Neither the Church Lady nor the committee as a whole cared just what those problems might be. Children born with no pre-natal care are subject to numerous disabilities including cerebral palsy, mental retardation and delay, blindness, low birth weight, diabetes and hyperlidemia, short life spans.and…death. Women who receive no pre- or post-natal care and give birth unattended are subject to life-threatening pregnancy-related disabilities including infection, premature birth, breech birth, placenta previa/accreta (which can require a C-Section), preeclampsia, hypermesis, gravidarum, post-partum depression or psychosis, and… death.. Very young women are at especially high risk.
House sponsor and bill author Rep Cheryl Wmikler, who also chaired the House committee meetings, made the improbable claim during one hearing that 14-year old girls, a few moments after giving birth alone over a toilet or in a bathtub, would just hop on a bus or catch a ride with “an older friend in college” (!) and drop off the baby before anyone knew what had happened. Bleeding out was not an option..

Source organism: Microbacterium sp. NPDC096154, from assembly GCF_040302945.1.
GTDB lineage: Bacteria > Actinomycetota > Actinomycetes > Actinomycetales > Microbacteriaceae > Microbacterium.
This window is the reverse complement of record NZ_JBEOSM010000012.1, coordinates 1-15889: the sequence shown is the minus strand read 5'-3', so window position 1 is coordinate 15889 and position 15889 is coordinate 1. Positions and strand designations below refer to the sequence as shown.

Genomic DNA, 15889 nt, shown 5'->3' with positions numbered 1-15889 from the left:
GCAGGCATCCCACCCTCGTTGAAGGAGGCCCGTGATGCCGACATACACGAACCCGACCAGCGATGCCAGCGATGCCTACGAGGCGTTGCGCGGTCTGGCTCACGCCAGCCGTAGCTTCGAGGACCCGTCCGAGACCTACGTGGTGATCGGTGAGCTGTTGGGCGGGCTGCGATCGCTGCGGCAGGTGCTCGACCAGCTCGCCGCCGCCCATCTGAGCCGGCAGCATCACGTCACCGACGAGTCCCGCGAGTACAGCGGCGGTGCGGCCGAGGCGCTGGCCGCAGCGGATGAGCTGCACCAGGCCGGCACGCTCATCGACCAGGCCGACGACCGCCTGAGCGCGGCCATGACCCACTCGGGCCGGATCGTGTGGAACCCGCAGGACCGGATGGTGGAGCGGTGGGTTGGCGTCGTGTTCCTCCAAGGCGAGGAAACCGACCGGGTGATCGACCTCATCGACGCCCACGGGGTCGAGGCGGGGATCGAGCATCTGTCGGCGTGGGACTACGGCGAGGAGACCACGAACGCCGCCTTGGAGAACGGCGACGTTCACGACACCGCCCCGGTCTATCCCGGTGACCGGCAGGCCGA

“Safe haven” was seen simply as another way to “save babies.” and consequences be damned! Winkler, in fact, closed each hearing with a tearful “Thank you for saving the babies.” (see Carol Sanger’s excellent Infant Safe Haven Laws: Legislating in the Culture of Life, Columbia Law Review 104:4 :4 May 2006 on the connection in the greater political culture between “safe haven” laws and abortion.). Ironically, when the bill passed the House, the two dissenting votes came from the most conservative anti-abortion members in the chamber: Rep Jim Jordan (now a Congressman) and Rep. Ron Young, both believing that the law “cheapened life.” Jordan, during hearings, objected on many of the same grounds as did adoption reformers and adoptee rights activists. Cincinnati Republican Doug White opposed in the Senate..
HB 660 passed into law, dreaded rubber stamp in hand.
LEGISLATORS ON THE RECORD